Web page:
TQ0908 : Monarch's Way

taken 8 years ago, near to Patching, West Sussex, Great Britain

Monarch's Way
Monarch's Way
The long distance foot path follows a bridleway over the southern slopes of Blackpatch Hill between Tolmare Farm and Longfurlong Lane. The bridleway was once part of the medieval Lewes to Arundel highway which followed higher ground to the north of the modern day A27. From Steyning the road crossed the Downs went through Findon past the old manor and church then climbed Church Hill before passing Tolmare Farm to the south then crossing TQ1008 : Monarch's Way and this stretch before heading westwards to Michelgrove House. It then climbed the slope to Michelgrove Park, now woodland and seen in the distance to the left, before following the current bridleway through the woods to Warningcamp and Crossbush. The road closed as a result of the turnpiking of the modern A27 in the 18th century then another opened in 1823 sponsored by the owners of Michelgrove House which took travellers from Findon down the road called Longfurlong which is currently the A280 allowing the sections of highway around the house to be closed to carriages. The Longfurlong turnpike was initially a failure and contributed to the economic downfall of Richard Watt Walker the owner of the house that eventually saw its sale to the Duke of Norfolk who then demolished the house. However, in the age of the motor car the road is a very popular short cut between the A27 and A24.
Clapham, West Sussex :: TQ0906

Clapham is a small parish to the north west of Worthing and is bounded by Patching to the West, Sullington to the north, Findon to the north east, Durrington to the east and Goring to the south. The latter two are now part of the borough of Worthing. The parish also consisted of two detached portions based around Lee Farm and Michelgrove House these were transferred to Angmering and Patching respectively in 1933. The whole parish is situated on chalk downland though parts have a later covering of clay and may account for the large amount of woodland that still exists today.

The main settlement of Clapham lies in the south west corner and follows a single dead end street though there are suggestions that the original village may have been located closer to the church which lies on the edge of Clapham Wood. A hamlet existed at Holt during the medieval period but is now little more than a farm and a couple of cottages. Further north was Michelgrove which later became a large house and park until it was knocked down in the 19th century by new owner, the Duke of Norfolk. Lastly, within the vicinity of the remote Lee Farm was a medieval leper colony which has long disappeared though a leper's window can still be seen at the church, and the path leading from the church to the former colony is sometimes known locally as the leper's path.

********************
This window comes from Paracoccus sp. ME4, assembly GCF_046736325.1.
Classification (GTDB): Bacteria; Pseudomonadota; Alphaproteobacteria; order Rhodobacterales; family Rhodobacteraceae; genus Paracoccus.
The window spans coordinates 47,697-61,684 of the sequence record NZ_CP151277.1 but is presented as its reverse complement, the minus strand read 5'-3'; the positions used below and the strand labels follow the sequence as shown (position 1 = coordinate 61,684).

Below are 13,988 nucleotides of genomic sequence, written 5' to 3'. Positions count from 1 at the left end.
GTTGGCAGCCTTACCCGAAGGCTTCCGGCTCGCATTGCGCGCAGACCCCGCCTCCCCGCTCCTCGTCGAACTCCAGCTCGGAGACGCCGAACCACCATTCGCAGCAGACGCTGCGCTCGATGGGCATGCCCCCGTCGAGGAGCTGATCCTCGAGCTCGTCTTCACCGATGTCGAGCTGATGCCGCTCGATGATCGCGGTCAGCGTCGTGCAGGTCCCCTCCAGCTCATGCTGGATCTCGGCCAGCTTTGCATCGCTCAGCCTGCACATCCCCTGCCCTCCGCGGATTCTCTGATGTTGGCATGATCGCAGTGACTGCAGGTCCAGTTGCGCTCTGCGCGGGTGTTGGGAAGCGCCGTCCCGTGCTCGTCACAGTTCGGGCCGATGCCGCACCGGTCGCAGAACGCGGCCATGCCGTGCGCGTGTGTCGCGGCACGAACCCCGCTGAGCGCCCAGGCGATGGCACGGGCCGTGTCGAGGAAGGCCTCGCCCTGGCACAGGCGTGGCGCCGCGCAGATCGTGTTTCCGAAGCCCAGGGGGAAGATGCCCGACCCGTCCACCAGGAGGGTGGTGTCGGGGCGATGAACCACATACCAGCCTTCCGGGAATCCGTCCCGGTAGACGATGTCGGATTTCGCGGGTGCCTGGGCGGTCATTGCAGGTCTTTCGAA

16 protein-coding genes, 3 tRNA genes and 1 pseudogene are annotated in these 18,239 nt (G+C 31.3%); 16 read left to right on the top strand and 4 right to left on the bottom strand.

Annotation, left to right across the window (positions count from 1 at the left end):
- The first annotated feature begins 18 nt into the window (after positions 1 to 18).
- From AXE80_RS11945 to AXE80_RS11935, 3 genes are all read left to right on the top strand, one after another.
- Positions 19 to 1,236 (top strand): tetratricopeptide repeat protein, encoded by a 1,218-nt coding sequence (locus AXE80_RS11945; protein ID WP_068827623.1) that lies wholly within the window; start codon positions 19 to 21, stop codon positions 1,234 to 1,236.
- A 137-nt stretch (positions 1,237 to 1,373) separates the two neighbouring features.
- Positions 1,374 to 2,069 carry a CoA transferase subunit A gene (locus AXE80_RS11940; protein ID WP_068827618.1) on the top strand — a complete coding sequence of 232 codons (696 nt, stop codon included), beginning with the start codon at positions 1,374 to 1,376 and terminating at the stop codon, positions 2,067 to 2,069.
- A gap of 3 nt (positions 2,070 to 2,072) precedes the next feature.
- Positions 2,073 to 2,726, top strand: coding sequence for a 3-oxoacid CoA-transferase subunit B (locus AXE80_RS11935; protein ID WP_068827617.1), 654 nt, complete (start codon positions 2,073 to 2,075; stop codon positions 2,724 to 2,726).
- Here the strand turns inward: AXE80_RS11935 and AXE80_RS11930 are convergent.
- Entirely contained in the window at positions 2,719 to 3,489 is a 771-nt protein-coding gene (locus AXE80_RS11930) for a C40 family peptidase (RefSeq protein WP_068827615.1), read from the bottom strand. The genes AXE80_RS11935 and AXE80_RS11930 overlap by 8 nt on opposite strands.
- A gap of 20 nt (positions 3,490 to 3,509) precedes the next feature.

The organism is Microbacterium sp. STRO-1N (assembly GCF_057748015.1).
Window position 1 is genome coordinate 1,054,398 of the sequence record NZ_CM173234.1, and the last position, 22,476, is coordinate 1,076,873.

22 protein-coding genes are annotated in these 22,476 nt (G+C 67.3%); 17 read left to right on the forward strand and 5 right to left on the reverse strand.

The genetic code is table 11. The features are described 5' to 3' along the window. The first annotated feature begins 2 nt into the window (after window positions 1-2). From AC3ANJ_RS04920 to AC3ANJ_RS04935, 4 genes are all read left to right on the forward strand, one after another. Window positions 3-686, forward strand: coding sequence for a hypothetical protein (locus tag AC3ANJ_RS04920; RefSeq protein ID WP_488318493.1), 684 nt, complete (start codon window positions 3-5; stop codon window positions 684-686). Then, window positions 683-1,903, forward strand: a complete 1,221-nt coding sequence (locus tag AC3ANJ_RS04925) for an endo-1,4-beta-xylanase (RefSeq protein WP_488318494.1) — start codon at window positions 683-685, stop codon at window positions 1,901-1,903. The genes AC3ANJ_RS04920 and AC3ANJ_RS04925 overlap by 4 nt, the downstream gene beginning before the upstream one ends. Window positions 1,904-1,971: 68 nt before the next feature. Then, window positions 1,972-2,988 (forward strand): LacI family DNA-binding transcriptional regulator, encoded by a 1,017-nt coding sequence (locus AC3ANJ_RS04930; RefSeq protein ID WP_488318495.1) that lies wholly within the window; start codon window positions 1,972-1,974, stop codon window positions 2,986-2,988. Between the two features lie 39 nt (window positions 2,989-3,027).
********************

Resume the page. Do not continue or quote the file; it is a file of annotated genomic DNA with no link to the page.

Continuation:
The major road through the parish is the modern A27 which follows the course of an ancient route which dates back to Roman times. The eastern part was made a dual carriageway in the 1960s though the western end remained single carriage until the 1990s when the current junction with the A280 was constructed. Another east-west road ran further north from Findon over Patching Hill then continued to the south of Angmering Park on its way to Arundel. This road was downgraded to bridleway when the new turnpike was opened in 1823. That road is currently the A280 which is known as Longfurlong through its entire length. At the junction with Longfurlong Lane it turns south and heads towards the A27 forming the parish boundary with Patching. Longfurlong Lane is also an old route that runs northwards to Storrington over Blackpatch Hill.

Other than agriculture the only industry to appear in the parish was the old brickworks on the common. The earliest records date from the first third of the 18th century and clay was extracted over the centuries to make bricks and tiles. The works closed in 1974 and are now a timber yard and a highways depot.

Much of the southern part of the parish is taken up by Clapham Woods which cover an extensive area north of the village. Judging by old field names some of the woods were once heathland which were either planted or left to waste. The woods suffered greatly in the storms of 1987 and 1990 and parts are now open again. They also suffer from a reputation for strangeness which originated from a series of mysterious deaths and canine disappearances during the 1970s resulting on various ufologists and witch hunters searching the woods for evidence of the unexplained.

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TQ0908, 36 images   (more nearby search)
Photographer
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Date Taken
Sunday, 15 September, 2013   (more nearby)
Submitted
Monday, 16 September, 2013
Category
Long Distance Footpath   (more nearby)
Subject Location
OSGB36: geotagged! TQ 0965 0825 [10m precision]
WGS84: 50:51.8022N 0:26.5983W
Camera Location
OSGB36: geotagged! TQ 0995 0825
View Direction
WEST (about 270 degrees)
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